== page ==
Payment gateways connect your business with a payment processor, facilitating a smooth checkout process on your ecommerce website. When you’re setting up a payments system, you’ll have several options. What are the different types of payment gateway in ecommerce, and how can you choose the right option? Here’s what you need to know.
Types of payment gateway in ecommerce
Before you can choose the best fit for your website, you’ll need to think about your business needs and infrastructure. Some types of payment gateway are self-hosted, while others offer a full package service. The main difference between these various types of payment gateway is how they’re integrated into your website. Some require more maintenance and upkeep, while others offer hands-off support from the host.
1. Hosted payment gateways
If you don’t want to deal with the finer details of integrating and maintaining your website’s payment gateway, a fully hosted service is probably your best bet. Hosted payment gateways work by directing the customer away from your checkout page. Instead, when the customer is ready to make a purchase, they click on a ‘buy now’ link which redirects to the host, or payment service provider (PSP) page. This separate site is where the customer fills out payment details before redirecting back to your business website to complete the sale. One example of a popular hosted gateway is PayPal.
These types of payment gateways offer a high level of security with PCI compliance and fraud protection. They’re also very user-friendly and easy to set up, with the host taking care of the details. However, because a hosted gateway is external, you won’t be able to fully control your buyer’s checkout experience.
2. Self-hosted payment gateways
If you prefer to have greater control over your user experience, you might be more interested in choosing a self-hosted payment gateway like Shopify or Stripe. The difference between hosted and self-hosted gateways is that in the case of self-hosted, customer payment details are collected directly on the merchant website. These details are then encrypted and submitted to the third-party payment gateway for authoriastion.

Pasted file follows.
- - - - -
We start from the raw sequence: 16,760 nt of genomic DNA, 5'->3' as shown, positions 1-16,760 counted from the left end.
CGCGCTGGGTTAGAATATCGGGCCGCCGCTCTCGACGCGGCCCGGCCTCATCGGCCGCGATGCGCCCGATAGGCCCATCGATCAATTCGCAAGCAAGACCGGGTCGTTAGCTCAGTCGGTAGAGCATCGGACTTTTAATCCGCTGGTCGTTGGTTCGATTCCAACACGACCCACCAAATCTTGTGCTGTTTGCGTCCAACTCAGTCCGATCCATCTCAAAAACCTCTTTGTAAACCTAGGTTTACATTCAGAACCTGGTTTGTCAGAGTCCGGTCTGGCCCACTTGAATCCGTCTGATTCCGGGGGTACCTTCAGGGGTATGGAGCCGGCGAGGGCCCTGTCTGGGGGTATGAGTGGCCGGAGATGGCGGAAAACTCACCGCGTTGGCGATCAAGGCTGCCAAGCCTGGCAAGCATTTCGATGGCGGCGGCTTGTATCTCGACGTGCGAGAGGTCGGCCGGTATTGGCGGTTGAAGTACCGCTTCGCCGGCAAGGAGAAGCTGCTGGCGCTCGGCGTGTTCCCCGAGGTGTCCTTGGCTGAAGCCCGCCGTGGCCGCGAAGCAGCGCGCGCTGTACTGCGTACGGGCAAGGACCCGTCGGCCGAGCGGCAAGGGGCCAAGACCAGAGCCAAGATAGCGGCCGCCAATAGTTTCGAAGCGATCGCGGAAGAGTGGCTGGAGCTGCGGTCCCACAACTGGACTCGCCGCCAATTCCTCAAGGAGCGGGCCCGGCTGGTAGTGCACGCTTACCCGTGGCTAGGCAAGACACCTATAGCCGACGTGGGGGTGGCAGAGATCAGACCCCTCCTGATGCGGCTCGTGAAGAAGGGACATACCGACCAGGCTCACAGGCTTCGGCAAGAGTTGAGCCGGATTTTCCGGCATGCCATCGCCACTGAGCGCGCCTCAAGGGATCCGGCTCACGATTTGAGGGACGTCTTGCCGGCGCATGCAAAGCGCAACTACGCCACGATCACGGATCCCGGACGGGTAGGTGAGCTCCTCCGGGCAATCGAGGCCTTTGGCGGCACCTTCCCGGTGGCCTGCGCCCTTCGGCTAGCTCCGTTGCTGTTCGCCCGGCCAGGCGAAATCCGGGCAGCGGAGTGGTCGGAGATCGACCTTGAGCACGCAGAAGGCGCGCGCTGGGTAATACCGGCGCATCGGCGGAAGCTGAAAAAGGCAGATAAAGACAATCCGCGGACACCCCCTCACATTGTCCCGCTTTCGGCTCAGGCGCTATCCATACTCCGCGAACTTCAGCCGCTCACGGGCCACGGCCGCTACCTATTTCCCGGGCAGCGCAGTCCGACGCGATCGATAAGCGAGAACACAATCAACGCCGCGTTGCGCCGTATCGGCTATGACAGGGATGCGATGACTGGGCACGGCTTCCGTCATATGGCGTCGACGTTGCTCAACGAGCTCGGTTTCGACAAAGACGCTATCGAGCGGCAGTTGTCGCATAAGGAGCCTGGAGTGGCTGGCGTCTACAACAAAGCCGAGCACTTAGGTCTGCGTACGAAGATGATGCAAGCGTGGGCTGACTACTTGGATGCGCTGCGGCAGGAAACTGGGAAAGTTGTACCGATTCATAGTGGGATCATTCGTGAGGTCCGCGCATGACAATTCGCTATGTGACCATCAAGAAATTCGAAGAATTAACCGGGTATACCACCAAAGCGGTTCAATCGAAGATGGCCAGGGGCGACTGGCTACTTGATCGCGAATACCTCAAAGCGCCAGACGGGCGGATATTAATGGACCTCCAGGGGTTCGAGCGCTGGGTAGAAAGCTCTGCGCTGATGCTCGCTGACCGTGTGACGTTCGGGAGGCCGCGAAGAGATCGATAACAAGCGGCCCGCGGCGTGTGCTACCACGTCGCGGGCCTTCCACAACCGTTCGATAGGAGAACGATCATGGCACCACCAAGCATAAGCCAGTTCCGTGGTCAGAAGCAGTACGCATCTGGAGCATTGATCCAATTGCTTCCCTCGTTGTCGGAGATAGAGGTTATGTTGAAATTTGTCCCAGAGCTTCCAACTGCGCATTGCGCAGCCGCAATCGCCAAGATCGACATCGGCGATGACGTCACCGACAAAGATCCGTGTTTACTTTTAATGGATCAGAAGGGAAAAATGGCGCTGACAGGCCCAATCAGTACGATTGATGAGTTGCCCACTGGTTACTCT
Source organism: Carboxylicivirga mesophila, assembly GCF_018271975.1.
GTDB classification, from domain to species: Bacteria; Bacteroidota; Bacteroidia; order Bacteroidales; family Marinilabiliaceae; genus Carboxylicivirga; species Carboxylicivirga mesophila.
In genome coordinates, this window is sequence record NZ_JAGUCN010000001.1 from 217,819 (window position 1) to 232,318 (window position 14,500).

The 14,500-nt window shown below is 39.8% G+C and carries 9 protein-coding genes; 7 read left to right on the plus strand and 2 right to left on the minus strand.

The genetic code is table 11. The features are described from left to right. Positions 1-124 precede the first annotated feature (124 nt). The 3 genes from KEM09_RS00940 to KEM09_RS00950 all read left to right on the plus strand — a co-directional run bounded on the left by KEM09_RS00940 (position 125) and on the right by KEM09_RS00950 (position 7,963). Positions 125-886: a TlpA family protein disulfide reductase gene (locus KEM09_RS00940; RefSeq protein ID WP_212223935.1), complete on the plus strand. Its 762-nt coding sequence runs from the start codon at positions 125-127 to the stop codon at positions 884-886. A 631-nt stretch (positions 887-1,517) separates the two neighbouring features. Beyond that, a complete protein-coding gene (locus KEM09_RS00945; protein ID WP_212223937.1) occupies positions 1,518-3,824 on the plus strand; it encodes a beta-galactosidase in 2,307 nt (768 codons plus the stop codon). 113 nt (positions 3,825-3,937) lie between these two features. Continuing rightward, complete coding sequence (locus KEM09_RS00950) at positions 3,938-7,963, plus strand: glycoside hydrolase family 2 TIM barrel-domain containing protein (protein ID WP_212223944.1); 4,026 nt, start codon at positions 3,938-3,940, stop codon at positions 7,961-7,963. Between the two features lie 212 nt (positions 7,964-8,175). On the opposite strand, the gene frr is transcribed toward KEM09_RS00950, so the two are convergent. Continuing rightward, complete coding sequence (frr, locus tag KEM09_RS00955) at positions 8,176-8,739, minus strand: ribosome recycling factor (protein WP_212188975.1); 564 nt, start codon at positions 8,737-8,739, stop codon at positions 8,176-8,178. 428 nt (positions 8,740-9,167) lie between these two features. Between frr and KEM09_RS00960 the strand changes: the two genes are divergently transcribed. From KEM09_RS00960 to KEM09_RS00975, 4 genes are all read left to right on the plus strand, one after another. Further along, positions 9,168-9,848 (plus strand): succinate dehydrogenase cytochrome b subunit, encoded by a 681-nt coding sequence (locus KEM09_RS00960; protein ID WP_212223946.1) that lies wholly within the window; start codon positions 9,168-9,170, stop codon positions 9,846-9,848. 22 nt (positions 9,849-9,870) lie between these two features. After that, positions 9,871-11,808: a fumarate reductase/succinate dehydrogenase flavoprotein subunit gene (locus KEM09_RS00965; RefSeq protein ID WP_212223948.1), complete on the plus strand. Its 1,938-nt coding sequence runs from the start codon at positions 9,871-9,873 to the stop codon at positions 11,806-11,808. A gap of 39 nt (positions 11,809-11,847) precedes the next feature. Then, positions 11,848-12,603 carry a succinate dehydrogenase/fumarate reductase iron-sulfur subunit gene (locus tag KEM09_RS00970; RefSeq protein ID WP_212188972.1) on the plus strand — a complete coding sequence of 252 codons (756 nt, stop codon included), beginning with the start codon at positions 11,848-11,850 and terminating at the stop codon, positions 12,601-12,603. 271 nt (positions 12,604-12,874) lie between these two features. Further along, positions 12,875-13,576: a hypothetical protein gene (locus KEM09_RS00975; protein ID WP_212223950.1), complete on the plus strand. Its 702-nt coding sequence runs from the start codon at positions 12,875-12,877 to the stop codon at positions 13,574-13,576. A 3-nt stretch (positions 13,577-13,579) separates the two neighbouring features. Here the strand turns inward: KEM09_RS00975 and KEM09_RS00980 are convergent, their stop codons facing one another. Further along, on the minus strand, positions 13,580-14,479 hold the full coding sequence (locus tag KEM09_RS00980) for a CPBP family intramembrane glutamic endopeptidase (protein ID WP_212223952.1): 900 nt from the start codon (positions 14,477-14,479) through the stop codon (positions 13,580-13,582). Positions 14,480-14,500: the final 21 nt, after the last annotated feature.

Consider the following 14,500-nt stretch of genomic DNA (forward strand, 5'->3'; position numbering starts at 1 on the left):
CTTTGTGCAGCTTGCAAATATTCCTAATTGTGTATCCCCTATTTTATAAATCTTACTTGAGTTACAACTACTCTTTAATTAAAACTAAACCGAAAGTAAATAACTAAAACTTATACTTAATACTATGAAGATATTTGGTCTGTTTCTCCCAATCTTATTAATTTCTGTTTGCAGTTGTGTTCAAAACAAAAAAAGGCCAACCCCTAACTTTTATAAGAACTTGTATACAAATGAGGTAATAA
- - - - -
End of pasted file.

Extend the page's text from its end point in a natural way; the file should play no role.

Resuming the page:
One benefit is that a self-hosted gateway enables a faster checkout process, because the transaction is completed solely on the merchant site. There’s no redirection to a separate site for payment, which puts the merchant in full control over a user’s payment experience. The disadvantage is that you won’t have access to a full technical support team as you would with a hosted service. That means if something goes wrong, you’ll need to hire an outside professional or figure it out yourself.
3. API-hosted payment gateways
API hosted payment gateways are best for merchants who want to take complete control of their website design. Both the payment details and processing are handled directly on the merchant website in this case, using an application programming interface or API. API hosted gateways offer a fully customisable checkout experience and can be integrated with a variety of setups including mobile devices.
What’s important to remember if you choose these types of payment gateway is that the merchant is responsible for security. That means you’ll need to pay extra for SSL certification and ensure that the payment process is PCI DSS compliant.
The bottom line
To choose the best payment gateway, you should think about your comfort level with website building as well as the level of control you’d prefer to have over your user experience. Some types of payment gateways in ecommerce work better with certain scripts. For example, you might want to find out how many types of payment gateway in PHP work vs Java or HTML. You should also think about pricing structures, customer support, and special features before making a final decision.
We can help
GoCardless helps you automate payment collection, cutting down on the amount of admin your team needs to deal with when chasing invoices. Find out how GoCardless can help you with ad hoc payments or recurring payments.